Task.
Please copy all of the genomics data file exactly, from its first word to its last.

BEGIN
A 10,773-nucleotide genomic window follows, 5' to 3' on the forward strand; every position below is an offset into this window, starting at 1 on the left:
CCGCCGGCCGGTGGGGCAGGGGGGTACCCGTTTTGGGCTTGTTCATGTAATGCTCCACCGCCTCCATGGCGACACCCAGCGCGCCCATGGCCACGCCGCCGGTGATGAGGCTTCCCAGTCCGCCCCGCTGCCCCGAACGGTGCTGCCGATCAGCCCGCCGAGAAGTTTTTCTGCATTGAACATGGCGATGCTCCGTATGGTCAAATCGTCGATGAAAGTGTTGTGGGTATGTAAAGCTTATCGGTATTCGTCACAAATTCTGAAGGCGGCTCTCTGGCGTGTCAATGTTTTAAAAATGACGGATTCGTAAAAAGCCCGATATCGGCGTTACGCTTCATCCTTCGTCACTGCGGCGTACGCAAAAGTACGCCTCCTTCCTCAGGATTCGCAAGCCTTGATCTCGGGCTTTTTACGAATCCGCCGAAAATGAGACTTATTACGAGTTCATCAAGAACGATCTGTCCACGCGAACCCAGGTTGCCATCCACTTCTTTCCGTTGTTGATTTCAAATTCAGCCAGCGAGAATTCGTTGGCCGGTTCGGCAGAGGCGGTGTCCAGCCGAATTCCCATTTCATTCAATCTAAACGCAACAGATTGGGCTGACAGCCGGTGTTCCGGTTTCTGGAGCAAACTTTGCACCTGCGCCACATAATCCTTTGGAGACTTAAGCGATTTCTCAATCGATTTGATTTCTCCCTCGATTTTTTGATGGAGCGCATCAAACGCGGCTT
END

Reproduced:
A 10,773-nucleotide genomic window follows, 5' to 3' on the forward strand; every position below is an offset into this window, starting at 1 on the left:
CCGCCGGCCGGTGGGGCAGGGGGGTACCCGTTTTGGGCTTGTTCATGTAATGCTCCACCGCCTCCATGGCGACACCCAGCGCGCCCATGGCCACGCCGCCGGTGATGAGGCTTCCCAGTCCGCCCCGCTGCCCCGAACGGTGCTGCCGATCAGCCCGCCGAGAAGTTTTTCTGCATTGAACATGGCGATGCTCCGTATGGTCAAATCGTCGATGAAAGTGTTGTGGGTATGTAAAGCTTATCGGTATTCGTCACAAATTCTGAAGGCGGCTCTCTGGCGTGTCAATGTTTTAAAAATGACGGATTCGTAAAAAGCCCGATATCGGCGTTACGCTTCATCCTTCGTCACTGCGGCGTACGCAAAAGTACGCCTCCTTCCTCAGGATTCGCAAGCCTTGATCTCGGGCTTTTTACGAATCCGCCGAAAATGAGACTTATTACGAGTTCATCAAGAACGATCTGTCCACGCGAACCCAGGTTGCCATCCACTTCTTTCCGTTGTTGATTTCAAATTCAGCCAGCGAGAATTCGTTGGCCGGTTCGGCAGAGGCGGTGTCCAGCCGAATTCCCATTTCATTCAATCTAAACGCAACAGATTGGGCTGACAGCCGGTGTTCCGGTTTCTGGAGCAAACTTTGCACCTGCGCCACATAATCCTTTGGAGACTTAAGCGATTTCTCAATCGATTTGATTTCTCCCTCGATTTTTTGATGGAGCGCATCAAACGCGGCTT